We’ve now covered four of the five elements along the learning continuum. The last element, indeed, the ultimate goal is to create independent learners. Independent learners take responsibility for their motivation and growth, and are led by curiosity and the drive to build their knowledge and skills. Independent learners treat their learning as a prized possession that they must take care of, maintain, and cultivate. Independent learners understand when they need to learn more and are able to seek out the best methods and resources to accomplish this goal.
It makes sense that the end goal for education is a person who is proactive and able to anticipate their learning needs to understand a challenge or complete a task. As a nation and society, we need citizens and workers who are able to problem-solve, take initiative, be flexible and continue to learn. As long as learners are dependent on others to tell them when, what, and how to learn, they will never completely take charge of their learning fate and future. Unfortunately, our current education system places a heavy emphasis on dependence and compliance that too often works against the development of learning independence.
To change this situation and build learner independence, all of the previously discussed strategies must be leveraged to contribute and build towards independence. We can also give learners increasing opportunities to work with their peers; gradually shift the attention and the focus of where knowledge comes from away from adults and educators. We can also create space and opportunity for learners to participate in goal setting, reflect on and evaluate where their learning is, and participate in planning what they will learn. A gradual release strategy where learners are given progressively more voice in and control of their learning has proven successful in places like Finland.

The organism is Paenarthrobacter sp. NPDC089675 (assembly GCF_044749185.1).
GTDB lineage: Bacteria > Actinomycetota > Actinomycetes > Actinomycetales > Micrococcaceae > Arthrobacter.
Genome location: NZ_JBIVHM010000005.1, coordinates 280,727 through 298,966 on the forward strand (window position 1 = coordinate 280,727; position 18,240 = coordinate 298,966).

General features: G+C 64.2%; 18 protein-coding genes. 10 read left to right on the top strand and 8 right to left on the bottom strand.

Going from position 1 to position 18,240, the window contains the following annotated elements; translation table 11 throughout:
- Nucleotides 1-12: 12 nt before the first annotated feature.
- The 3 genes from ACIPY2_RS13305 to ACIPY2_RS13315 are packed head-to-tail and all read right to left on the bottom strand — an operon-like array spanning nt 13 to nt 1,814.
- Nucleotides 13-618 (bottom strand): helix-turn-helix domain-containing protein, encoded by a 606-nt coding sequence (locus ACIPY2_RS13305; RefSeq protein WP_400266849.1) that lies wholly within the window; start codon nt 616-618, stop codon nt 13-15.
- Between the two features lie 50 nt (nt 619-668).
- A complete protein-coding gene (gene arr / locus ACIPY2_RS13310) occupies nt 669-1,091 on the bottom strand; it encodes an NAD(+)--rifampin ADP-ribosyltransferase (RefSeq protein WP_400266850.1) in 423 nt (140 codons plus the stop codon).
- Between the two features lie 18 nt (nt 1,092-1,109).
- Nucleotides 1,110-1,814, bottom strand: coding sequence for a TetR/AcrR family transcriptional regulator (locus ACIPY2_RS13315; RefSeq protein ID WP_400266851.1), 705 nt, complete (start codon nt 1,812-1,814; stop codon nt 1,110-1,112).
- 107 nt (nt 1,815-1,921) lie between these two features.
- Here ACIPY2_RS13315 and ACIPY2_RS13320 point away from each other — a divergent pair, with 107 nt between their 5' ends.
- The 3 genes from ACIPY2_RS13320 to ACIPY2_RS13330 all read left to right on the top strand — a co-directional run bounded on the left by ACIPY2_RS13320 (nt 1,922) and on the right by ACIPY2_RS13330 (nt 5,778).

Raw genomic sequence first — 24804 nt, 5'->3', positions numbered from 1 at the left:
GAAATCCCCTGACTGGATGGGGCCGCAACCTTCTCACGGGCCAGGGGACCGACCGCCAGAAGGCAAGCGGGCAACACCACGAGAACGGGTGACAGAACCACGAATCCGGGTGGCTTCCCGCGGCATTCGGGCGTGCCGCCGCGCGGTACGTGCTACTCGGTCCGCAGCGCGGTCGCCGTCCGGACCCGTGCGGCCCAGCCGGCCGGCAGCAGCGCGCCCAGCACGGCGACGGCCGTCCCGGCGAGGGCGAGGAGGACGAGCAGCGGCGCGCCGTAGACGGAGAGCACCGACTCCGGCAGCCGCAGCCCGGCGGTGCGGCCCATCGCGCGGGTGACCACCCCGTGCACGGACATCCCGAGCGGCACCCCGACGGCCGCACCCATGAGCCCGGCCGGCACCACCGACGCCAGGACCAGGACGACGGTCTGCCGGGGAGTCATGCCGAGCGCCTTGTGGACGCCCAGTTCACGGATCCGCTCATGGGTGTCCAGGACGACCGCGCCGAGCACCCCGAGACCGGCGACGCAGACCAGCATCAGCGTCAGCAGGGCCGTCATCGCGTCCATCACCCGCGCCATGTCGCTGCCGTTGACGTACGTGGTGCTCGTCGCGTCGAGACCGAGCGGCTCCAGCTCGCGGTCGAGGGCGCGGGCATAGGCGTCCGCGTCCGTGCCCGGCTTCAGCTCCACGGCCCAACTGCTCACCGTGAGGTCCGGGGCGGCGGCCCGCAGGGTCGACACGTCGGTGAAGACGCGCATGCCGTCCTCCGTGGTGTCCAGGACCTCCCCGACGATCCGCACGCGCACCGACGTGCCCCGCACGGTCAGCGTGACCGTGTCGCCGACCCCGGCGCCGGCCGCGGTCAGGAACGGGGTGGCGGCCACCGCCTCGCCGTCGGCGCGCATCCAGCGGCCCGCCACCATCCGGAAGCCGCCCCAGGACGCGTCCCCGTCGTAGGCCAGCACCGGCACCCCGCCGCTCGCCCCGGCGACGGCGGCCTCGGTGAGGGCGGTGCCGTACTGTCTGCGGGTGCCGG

Regardless of the specific strategy, we need to give learners opportunities to learn independently, first with our coaching and guidance and later without our immediate presence and support. When learners understand how to channel their interest and curiosity, they gain the ability to motivate themselves. When learners act on their interests and motivation, they begin to understand the power they possess and how they can use resources to meet learning challenges; they gain the power to control what they learn. And when learners begin to own their learning, they gain a prized possession to protect, build, and maintain for a lifetime.
These characteristics are essential to nurture to prepare our learners for a world that is rapidly changing and largely unpredictable.